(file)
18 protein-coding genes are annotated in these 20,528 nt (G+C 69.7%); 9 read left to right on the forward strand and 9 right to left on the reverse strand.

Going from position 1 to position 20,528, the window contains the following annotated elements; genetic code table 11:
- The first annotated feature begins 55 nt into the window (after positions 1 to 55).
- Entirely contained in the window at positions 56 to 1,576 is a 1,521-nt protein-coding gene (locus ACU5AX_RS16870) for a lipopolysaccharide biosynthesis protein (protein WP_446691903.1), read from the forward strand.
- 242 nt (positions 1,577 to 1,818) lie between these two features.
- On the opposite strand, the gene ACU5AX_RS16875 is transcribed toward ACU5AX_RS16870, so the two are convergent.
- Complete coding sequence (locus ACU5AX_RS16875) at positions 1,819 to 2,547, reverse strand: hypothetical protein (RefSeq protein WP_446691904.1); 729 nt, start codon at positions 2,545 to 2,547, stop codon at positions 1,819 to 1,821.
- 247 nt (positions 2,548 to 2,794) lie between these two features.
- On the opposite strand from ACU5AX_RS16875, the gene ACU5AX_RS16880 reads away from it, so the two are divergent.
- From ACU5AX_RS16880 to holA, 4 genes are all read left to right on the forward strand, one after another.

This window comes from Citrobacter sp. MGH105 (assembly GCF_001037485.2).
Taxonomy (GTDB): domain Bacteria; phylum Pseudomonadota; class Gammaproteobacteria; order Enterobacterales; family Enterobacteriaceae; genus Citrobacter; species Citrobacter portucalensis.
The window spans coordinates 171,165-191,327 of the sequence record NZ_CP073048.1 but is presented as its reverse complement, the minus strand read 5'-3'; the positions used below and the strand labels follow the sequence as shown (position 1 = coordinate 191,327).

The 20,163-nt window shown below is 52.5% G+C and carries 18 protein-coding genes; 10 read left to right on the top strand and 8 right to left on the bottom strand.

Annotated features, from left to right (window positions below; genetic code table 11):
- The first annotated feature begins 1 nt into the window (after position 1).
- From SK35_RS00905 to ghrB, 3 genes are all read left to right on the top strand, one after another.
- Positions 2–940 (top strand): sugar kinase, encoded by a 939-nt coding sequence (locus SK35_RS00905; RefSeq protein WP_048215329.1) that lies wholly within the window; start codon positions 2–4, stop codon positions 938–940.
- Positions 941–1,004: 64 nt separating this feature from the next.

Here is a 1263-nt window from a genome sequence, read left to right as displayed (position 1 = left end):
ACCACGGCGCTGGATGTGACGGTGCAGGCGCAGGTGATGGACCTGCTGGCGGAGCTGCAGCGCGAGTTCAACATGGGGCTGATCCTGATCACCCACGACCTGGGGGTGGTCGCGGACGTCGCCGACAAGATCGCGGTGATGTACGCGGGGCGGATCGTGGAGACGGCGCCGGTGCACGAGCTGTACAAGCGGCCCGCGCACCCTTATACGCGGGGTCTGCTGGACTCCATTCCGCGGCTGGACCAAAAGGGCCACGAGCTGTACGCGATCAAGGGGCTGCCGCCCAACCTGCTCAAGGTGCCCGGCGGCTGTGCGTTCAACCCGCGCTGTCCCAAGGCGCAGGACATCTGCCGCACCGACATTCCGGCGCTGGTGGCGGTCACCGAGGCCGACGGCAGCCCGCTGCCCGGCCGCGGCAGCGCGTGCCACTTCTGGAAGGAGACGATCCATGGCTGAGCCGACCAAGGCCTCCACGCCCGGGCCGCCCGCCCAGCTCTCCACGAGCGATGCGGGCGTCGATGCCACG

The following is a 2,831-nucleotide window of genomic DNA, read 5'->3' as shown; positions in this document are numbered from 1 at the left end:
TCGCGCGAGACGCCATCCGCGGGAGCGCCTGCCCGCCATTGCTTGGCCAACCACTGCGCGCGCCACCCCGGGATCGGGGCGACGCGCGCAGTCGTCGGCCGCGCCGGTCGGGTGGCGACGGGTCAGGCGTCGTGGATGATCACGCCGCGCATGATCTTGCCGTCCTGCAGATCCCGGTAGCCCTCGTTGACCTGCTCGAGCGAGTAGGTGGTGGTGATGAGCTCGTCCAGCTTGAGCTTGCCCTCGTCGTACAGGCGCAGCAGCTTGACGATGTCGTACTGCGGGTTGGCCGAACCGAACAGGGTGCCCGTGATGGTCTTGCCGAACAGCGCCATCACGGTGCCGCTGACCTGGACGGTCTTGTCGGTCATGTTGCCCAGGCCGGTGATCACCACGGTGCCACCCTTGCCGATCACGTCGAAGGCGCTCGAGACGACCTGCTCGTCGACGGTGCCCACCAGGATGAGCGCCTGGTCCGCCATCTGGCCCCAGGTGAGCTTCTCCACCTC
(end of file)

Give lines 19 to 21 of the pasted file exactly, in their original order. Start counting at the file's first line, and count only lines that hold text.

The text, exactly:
- Positions 941–1,004: 64 nt separating this feature from the next.

Here is a 1263-nt window from a genome sequence, read left to right as displayed (position 1 = left end):
ACCACGGCGCTGGATGTGACGGTGCAGGCGCAGGTGATGGACCTGCTGGCGGAGCTGCAGCGCGAGTTCAACATGGGGCTGATCCTGATCACCCACGACCTGGGGGTGGTCGCGGACGTCGCCGACAAGATCGCGGTGATGTACGCGGGGCGGATCGTGGAGACGGCGCCGGTGCACGAGCTGTACAAGCGGCCCGCGCACCCTTATACGCGGGGTCTGCTGGACTCCATTCCGCGGCTGGACCAAAAGGGCCACGAGCTGTACGCGATCAAGGGGCTGCCGCCCAACCTGCTCAAGGTGCCCGGCGGCTGTGCGTTCAACCCGCGCTGTCCCAAGGCGCAGGACATCTGCCGCACCGACATTCCGGCGCTGGTGGCGGTCACCGAGGCCGACGGCAGCCCGCTGCCCGGCCGCGGCAGCGCGTGCCACTTCTGGAAGGAGACGATCCATGGCTGAGCCGACCAAGGCCTCCACGCCCGGGCCGCCCGCCCAGCTCTCCACGAGCGATGCGGGCGTCGATGCCACG